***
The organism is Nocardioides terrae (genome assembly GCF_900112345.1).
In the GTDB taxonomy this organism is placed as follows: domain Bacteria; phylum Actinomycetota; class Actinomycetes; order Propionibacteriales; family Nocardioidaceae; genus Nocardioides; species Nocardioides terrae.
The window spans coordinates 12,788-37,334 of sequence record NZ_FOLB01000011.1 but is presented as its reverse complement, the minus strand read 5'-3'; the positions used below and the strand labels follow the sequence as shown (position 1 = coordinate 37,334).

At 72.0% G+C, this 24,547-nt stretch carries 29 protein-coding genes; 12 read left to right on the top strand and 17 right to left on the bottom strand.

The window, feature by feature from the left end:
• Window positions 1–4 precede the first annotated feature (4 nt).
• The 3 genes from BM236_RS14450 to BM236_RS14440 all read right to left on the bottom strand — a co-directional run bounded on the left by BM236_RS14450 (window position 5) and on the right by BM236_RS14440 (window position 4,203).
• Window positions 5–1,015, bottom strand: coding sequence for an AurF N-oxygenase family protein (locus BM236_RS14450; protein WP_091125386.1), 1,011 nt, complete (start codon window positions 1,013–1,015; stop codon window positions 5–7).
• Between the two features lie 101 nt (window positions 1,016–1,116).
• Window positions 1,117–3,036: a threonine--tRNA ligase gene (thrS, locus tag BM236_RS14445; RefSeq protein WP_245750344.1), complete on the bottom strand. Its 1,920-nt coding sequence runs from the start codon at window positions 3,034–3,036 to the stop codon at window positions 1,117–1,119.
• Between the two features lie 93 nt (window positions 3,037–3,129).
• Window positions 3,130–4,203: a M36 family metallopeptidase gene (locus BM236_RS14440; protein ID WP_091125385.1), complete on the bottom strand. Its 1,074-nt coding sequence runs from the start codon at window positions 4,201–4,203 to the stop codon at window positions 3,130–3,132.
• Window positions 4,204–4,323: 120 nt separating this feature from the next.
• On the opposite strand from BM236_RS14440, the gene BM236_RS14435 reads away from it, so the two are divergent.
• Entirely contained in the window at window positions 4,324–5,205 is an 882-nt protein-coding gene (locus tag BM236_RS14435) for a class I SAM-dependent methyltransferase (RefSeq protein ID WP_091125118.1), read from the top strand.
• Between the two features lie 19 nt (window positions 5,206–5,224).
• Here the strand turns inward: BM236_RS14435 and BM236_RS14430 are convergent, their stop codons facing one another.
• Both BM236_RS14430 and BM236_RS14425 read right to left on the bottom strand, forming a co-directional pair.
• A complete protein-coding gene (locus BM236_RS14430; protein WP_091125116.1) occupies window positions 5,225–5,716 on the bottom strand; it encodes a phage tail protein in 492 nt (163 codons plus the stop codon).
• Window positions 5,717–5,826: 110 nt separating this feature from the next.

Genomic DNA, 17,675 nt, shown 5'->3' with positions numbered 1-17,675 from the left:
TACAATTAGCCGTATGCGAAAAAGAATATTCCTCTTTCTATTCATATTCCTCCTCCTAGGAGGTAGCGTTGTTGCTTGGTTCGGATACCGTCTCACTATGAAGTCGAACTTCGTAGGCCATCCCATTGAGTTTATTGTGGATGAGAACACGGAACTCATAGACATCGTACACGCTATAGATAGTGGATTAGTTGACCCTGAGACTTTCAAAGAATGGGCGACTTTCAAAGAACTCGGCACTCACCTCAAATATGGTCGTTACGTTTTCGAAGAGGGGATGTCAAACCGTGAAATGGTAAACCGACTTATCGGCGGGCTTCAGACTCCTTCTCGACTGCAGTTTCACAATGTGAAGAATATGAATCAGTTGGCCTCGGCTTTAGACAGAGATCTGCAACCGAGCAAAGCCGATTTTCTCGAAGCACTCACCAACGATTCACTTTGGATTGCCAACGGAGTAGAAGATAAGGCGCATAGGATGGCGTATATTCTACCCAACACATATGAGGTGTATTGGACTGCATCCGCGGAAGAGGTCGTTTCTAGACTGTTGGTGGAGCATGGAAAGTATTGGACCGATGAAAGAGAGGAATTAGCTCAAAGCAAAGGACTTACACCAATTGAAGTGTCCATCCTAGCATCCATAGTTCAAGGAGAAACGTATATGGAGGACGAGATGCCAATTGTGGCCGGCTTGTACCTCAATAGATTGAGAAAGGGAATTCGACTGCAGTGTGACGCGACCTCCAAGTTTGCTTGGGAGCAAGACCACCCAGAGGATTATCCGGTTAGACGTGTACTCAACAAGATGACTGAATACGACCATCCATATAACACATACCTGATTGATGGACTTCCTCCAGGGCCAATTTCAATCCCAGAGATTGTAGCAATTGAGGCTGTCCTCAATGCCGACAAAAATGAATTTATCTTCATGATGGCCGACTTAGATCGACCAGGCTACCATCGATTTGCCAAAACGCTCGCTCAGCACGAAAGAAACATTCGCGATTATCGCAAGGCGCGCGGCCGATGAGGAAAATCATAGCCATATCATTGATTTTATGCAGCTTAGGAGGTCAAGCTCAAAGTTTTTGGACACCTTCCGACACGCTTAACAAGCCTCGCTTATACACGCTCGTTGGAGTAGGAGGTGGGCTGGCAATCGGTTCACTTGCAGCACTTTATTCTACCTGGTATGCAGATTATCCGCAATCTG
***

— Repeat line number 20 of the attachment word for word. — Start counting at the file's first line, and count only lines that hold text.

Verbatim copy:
• Window positions 5,717–5,826: 110 nt separating this feature from the next.